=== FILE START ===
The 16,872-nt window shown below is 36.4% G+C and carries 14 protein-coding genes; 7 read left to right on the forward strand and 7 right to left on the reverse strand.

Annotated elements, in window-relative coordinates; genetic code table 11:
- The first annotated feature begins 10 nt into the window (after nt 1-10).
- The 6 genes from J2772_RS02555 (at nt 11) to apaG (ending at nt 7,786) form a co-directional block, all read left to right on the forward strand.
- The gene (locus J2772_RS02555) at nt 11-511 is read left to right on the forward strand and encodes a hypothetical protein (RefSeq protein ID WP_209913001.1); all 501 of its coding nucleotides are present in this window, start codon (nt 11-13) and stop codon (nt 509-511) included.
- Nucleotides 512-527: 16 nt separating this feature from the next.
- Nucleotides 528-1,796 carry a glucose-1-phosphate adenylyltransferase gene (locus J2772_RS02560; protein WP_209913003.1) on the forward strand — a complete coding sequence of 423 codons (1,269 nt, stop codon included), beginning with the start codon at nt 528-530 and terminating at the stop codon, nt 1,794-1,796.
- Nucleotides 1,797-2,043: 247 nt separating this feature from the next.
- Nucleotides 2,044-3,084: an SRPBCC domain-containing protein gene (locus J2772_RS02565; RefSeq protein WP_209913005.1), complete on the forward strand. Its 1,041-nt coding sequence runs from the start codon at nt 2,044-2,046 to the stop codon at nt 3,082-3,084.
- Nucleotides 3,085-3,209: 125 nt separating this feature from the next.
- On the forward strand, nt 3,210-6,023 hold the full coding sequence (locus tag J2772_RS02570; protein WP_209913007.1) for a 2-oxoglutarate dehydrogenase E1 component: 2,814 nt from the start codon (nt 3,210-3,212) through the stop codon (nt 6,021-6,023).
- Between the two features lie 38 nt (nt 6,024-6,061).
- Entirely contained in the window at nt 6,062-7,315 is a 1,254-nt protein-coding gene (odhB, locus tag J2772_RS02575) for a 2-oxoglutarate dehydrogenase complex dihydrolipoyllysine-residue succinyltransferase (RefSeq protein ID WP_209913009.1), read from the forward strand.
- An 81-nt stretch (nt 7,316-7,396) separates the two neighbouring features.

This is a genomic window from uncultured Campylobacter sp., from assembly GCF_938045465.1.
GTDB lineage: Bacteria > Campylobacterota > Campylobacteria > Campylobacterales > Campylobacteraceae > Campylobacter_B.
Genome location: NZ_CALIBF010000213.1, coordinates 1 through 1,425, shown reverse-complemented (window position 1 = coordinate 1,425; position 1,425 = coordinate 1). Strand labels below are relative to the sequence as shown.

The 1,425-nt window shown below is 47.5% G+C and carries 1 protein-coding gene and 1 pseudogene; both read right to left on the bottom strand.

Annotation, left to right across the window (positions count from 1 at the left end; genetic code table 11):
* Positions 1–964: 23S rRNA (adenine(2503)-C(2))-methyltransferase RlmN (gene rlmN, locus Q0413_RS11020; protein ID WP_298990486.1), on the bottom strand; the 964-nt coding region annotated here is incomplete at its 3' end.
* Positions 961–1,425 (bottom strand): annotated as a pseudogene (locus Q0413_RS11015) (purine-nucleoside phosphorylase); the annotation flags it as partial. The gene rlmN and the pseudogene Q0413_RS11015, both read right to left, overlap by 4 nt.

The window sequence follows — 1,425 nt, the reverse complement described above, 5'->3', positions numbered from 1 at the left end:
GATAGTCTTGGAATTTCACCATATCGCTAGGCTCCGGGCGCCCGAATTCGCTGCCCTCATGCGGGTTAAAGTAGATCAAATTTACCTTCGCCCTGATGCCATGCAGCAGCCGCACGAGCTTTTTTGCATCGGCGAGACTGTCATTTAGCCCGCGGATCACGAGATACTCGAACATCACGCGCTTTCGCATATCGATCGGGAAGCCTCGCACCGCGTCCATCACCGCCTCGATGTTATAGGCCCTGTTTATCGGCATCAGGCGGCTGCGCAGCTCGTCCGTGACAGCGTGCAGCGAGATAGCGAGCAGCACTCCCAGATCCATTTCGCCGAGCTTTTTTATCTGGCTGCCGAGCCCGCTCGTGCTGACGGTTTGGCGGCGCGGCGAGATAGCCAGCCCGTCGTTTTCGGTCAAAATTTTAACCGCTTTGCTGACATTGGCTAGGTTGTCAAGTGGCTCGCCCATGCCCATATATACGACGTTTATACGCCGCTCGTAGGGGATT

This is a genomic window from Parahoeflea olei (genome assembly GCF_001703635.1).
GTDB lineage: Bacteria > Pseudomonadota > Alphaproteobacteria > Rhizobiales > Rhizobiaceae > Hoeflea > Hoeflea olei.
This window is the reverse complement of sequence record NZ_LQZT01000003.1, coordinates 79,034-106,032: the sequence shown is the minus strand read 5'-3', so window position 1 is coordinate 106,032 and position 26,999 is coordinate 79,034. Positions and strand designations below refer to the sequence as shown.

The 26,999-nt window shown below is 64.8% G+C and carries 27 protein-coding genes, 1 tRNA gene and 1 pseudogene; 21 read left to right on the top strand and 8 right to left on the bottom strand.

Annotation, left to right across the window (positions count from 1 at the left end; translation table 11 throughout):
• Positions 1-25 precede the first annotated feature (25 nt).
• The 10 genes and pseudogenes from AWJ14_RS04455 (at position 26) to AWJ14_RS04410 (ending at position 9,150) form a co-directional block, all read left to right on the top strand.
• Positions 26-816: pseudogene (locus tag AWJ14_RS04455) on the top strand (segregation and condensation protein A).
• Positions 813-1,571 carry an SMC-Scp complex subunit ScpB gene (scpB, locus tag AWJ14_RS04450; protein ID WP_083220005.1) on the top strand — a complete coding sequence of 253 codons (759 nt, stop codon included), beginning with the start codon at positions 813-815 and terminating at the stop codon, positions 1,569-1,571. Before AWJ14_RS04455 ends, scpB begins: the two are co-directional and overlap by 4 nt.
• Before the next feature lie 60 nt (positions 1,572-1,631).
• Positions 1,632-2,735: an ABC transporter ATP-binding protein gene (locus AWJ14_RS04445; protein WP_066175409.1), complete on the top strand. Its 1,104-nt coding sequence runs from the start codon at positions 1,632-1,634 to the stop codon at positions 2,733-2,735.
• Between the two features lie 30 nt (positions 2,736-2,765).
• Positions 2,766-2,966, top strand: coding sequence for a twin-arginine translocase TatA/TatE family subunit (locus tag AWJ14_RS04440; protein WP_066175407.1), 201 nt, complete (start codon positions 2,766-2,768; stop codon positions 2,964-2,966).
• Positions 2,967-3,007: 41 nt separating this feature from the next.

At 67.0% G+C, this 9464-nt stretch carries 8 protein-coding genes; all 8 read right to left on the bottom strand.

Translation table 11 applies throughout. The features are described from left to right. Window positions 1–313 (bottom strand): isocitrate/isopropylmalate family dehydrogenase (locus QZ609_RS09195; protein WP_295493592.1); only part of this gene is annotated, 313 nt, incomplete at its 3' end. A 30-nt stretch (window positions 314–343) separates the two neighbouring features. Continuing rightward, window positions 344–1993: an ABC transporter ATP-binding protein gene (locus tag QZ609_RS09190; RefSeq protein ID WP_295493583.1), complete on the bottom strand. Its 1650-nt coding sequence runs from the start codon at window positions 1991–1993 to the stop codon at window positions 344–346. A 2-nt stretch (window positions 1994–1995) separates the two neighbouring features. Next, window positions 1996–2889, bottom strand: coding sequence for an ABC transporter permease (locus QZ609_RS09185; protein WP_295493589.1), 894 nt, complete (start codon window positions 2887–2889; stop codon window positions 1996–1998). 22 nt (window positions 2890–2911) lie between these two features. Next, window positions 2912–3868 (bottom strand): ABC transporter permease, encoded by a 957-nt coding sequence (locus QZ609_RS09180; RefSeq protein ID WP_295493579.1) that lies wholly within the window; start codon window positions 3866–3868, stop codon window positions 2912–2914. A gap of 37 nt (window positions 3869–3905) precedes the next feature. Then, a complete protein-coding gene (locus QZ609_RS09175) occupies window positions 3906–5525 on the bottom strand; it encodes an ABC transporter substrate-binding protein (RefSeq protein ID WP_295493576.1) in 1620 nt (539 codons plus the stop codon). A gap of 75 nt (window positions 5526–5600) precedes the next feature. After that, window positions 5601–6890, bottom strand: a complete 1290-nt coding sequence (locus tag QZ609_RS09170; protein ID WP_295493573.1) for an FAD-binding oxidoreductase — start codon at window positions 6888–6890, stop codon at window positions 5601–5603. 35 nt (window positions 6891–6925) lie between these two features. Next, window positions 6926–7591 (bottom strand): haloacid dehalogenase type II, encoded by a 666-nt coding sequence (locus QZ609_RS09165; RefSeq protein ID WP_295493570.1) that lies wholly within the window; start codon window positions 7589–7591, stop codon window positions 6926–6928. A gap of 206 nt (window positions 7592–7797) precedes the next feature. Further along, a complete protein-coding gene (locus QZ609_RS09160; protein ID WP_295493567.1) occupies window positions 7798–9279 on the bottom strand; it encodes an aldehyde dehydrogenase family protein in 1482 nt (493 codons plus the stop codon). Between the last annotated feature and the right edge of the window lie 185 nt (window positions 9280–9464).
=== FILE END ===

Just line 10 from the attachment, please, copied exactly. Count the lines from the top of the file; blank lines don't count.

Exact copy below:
- Nucleotides 3,085-3,209: 125 nt separating this feature from the next.